Caught between Father Flynn and Sister Aloysius is the young nun, Sister James.  James is innocent and trustworthy.  She’d like to be compassionate to her eighth grade students, who in Aloysius’ opinion would love to turn the wimpy compassion offered by James into rebellion.  James would like to side with Father Flynn, but one day she notices something odd about the behavior of the relatively new black student.  He is called to Flynn’s office in the middle of class, and he returns to class with alcohol on his breath.  She reports this to Sister Aloysius, and here’s where the ball gets rolling.

Sister Aloysius, without firm evidence, thinks something inappropriate has happened between this black male student and Father Flynn.  Aloysius pursues the truth, making firm accusations along the way, but how can she know? She may be completely wrong.  With this scenario Doubt plays with our contemporary knowledge of the recent sex scandals in the Catholic Church.  Father Flynn vehemently denies Aloysius’ charge, and Sister James, a possible witness to the scandal, would really like to believe Father Flynn is innocent.


So from here on I’ll discuss the movie looked at from the ending backward.  You’d think, in a typical Hollywood production, that Sister Aloysius would be typecast as a grim, cruel authoritarian.  To some extent she is, but then the movie makes room for the idea that such a person and position is necessary, especially in a school environment.  Further, Aloysius represents old time values — specifically, for Catholics, the glory days before Vatican II.  Father Flynn is obviously a Vatican II revolutionary, the kind of guy who thinks the church needs to modernize for the sake of … well, what exactly?  Either the church, or possibly himself.

Flynn makes his case for change based on several points that political and religious “progressives” would love to associate themselves with.  For example, absolute civil rights and social tolerance for nearly everyone and everything, including the idea that homosexuals are homosexuals by nature.  While the movie makes room for a viewer’s acceptance of many of Flynn’s beliefs, it associates them with Flynn’s probable pedophilia.  As we all know, being a pedophile today is the worst social sin one can commit, down there in a gutter with being labeled a racist.  So it’s funny that Flynn wants to blow the wind of tolerance through the church — which would elicit a loud Hurrah! from a whole lot of people these days — but he does it while seducing little boys in the rectory.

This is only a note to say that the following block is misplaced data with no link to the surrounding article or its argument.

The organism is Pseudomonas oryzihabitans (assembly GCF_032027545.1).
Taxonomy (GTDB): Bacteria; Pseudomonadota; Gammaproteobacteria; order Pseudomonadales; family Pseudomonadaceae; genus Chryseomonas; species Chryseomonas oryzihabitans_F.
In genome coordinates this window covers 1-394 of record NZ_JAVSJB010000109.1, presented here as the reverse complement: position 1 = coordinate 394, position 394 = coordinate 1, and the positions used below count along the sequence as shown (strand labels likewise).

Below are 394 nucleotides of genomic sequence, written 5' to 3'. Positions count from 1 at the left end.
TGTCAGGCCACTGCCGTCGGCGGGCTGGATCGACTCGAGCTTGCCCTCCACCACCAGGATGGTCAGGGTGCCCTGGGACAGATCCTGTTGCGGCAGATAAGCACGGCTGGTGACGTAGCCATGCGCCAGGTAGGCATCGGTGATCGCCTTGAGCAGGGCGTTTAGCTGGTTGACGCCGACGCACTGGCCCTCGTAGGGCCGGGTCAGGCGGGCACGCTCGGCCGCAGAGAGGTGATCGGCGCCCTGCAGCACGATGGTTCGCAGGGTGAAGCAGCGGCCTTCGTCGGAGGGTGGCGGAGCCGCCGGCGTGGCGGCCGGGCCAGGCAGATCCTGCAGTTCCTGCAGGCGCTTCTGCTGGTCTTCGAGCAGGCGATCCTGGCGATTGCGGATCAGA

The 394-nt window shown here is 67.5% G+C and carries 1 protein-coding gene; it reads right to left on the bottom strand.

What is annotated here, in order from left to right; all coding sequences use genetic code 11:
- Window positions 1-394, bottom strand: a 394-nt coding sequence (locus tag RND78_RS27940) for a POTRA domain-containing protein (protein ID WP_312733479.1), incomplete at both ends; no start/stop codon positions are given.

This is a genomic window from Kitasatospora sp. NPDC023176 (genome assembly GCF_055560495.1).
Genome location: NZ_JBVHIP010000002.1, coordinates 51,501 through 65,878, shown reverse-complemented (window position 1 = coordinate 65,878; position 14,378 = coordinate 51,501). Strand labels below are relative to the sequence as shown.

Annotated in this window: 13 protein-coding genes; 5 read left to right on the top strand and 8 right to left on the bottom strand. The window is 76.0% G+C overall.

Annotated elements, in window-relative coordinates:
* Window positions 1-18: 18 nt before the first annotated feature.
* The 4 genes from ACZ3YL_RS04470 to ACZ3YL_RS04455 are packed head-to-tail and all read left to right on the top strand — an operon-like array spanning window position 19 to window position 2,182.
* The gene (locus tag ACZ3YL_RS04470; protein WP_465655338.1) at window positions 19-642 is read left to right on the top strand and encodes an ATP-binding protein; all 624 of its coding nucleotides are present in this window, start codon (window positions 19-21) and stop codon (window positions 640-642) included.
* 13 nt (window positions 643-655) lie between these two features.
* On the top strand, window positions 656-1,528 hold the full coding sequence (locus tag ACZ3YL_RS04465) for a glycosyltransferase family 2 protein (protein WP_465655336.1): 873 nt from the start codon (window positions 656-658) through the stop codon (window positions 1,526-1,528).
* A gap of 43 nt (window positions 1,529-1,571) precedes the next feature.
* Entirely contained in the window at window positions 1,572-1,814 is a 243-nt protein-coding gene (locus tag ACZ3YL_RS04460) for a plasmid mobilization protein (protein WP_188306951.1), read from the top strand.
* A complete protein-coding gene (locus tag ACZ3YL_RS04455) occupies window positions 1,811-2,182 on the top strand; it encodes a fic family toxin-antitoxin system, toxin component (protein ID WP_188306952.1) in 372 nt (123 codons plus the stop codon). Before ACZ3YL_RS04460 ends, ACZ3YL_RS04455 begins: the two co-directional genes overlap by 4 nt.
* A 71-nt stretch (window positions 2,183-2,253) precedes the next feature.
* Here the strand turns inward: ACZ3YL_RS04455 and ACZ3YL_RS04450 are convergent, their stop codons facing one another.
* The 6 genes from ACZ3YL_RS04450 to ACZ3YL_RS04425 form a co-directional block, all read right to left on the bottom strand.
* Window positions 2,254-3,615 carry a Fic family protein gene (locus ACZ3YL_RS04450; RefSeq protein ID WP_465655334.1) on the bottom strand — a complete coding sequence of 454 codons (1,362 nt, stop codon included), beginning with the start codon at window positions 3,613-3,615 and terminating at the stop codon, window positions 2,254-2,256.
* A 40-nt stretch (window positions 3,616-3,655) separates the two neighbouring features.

What is the movie’s point of view? Which character does it side with?  Obviously the writer-director, John Patrick Shanley (whose only other movie as a director is Joe Versus the Volcano, interestingly enough) has crafted a story built on the favorite aesthetic value of writers and artists since the mid-nineteenth century: ambiguity.  What is really true, and who is really right?  The movie does a fine job of leaving these questions open-ended, while humanizing all of the characters — the title of this movie says it all.  We have no doubt that even a few viewers might sympathize with Father Flynn’s pedophilia.  Still, it’s hard to say that — from the point of view of the mainstream in 2009 — Sister Aloysius isn’t ultimately the good guy (or nun).

It’s worth pointing out that there are a few theological howlers in the movie.  It concludes with Sister Aloysius’ doubts, but if she is talking about her faith in God, she has a deep problem. Contra Tillich, doubt is a sin; it is the opposite of faith.  Also, Sister Aloysius claims at least twice that she is “stepping away from God” in order to pursue Father Flynn.  Either she is joking or stupid, because bringing sin to the light — especially such wickedness as Flynn is accused of — could never be called “stepping away from God.”

Entertainment: 9

Intelligence: 9

Morality: see above, but it’s far tamer than Kids-in-Mind says.

Posted in Great, Period Drama | Leave a Comment »